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NEW REPORT: “The science is clear— natural infrastructure can provide significant, quantifiable levels of protection for communities from natural hazards, and is often more cost-effective than structural infrastructure,” said Jessie Ritter, Director of Water Resources and Coastal Policy, US National Wildlife Federation (released June 2020)


The report titled Protective Value of Nature summarizes the latest science on the effectiveness of natural infrastructure in lowering the risks to communities from weather – and climate-related hazards – benefits often described as natural defenses. “The use of natural infrastructure for hazard risk reduction has not reached its full potential. This is due, in part, to perceptions that conventionally engineered approaches are always more effective – despite numerous instances when they have failed,” stated Jessica Ritter.

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TREES, HEALTH AND WELLBEING: “The urban forest needs to be designed as a first principle, part of the critical infrastructure of the whole city, not just as a cosmetic afterthought,” wrote Professor Alan Simpson, Leeds Beckett University


“The scale and speed of urbanisation has created significant environmental and health problems for urban dwellers. These problems are often made worse by a lack of contact with the natural world,” stated Alan Simpson. “The creation of urban forests will make cities worth living in, able to function and support their populations: Treetopias. Our urban forest can give us the spaces and places to help manage our mental health and improve our physical health.”

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FLASHBACK TO 2011: “We are challenging those in local government: What do you want this place to look like in 50 years? To get there, you will have to start now. Actions ripple through time,” stated Kim Stephens at the FCM Sustainable Communities Conference held in Victoria, BC


Eight innovators from across Canada shared their breakthrough examples of municipal sustainability in a range of sectors. The format was interactive, which allowed participants to share and learn from each other. “Kim Stephens provided a water perspective, with an emphasis on designing with nature. His takeaway message was that water sustainability will be achieved through green infrastructure policies and practices. There was a great deal of excitement and energy in the room and delegates were very engaged during the roundtable discussion,” stated Azzah Jeena.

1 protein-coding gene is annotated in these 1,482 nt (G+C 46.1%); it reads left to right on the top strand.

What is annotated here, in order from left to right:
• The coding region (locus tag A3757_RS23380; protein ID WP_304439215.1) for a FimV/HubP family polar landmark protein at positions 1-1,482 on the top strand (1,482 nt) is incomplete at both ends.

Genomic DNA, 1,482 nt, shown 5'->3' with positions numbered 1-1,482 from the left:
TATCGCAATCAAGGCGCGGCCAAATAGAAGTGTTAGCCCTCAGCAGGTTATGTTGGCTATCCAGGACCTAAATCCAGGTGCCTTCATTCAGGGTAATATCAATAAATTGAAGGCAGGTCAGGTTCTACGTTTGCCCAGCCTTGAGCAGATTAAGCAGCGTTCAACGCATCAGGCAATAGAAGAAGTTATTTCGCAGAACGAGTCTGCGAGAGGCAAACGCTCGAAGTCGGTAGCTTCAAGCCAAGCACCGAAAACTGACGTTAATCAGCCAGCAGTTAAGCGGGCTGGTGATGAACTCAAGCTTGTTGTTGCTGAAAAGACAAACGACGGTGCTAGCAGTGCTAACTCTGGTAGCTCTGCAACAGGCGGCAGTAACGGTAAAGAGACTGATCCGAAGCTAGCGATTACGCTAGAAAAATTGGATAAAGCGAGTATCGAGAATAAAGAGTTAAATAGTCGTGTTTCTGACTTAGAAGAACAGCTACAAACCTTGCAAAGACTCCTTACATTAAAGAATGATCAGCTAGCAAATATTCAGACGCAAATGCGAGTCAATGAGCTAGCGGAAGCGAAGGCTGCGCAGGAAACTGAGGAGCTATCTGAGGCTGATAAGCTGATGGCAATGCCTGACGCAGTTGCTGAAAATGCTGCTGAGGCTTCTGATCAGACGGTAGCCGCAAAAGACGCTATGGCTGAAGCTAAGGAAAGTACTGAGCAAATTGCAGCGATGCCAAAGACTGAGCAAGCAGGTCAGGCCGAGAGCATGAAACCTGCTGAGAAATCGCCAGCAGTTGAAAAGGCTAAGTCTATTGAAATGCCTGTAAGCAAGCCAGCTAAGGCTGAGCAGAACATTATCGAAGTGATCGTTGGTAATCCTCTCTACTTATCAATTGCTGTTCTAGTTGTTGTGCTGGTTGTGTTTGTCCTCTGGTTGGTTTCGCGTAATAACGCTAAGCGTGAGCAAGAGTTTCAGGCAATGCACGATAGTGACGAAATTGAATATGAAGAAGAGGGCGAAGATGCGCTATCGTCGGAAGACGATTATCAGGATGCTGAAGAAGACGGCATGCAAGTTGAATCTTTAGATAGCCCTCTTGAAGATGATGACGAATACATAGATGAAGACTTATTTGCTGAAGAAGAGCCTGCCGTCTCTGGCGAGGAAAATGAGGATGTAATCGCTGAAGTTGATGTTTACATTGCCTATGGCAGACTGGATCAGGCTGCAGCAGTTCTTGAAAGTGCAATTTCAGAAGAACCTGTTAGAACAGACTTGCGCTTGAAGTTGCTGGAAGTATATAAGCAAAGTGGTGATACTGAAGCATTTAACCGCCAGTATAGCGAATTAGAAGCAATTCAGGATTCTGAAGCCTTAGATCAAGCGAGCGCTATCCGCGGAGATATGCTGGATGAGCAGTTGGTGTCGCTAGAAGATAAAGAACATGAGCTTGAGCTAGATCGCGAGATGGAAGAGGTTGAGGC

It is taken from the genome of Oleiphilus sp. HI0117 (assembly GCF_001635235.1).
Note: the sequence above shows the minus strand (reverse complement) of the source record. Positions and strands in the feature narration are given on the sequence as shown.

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GLOBAL CRISIS REPRESENTS AN OPPORTUNITY: “The 2020 coronavirus pandemic may lead to a deeper understanding of the ties that bind us all on a global scale and could help us get to grips with the largest public health threat of the century, the climate crisis,” wrote Arthur Wyns, Climate Change & Health Advisor to World Health Organization


“The global health crisis we find ourselves in has forced us to dramatically change our behaviour in order to protect ourselves and those around us, to a degree most of us have never experienced before. This temporary shift of gears could lead to a long-term shift in old behaviours and assumptions, which could lead to a public drive for collective action and effective risk management. Even though climate change presents a slower, more long-term health threat, an equally dramatic and sustained shift in behaviour will be needed to prevent irreversible damage,” stated Arthur Wyns.

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PREPARE FOR TOMORROW: “When the dust of COVID-19 settles, we should look back at this moment as proof that our societies are not enslaved to fate, and find strength in the demonstrated ability of modern societies to react to global emergencies,” say Eric Galbraith and Ross Otto of McGill University


“Why do we sometimes rely on slow, deliberative, and effortful choices, while at other times we rely on fast, habitual, and reflexive choice? On one hand, making the best possible decision is effortful and time-consuming, but on the other hand, the benefits resulting from deliberative behavior may be small relative to its cost,” wrote Ross Otto. “My research investigates why we sometimes rely on slow and effortful choices, while at other times we rely on fast and reflexive choice.”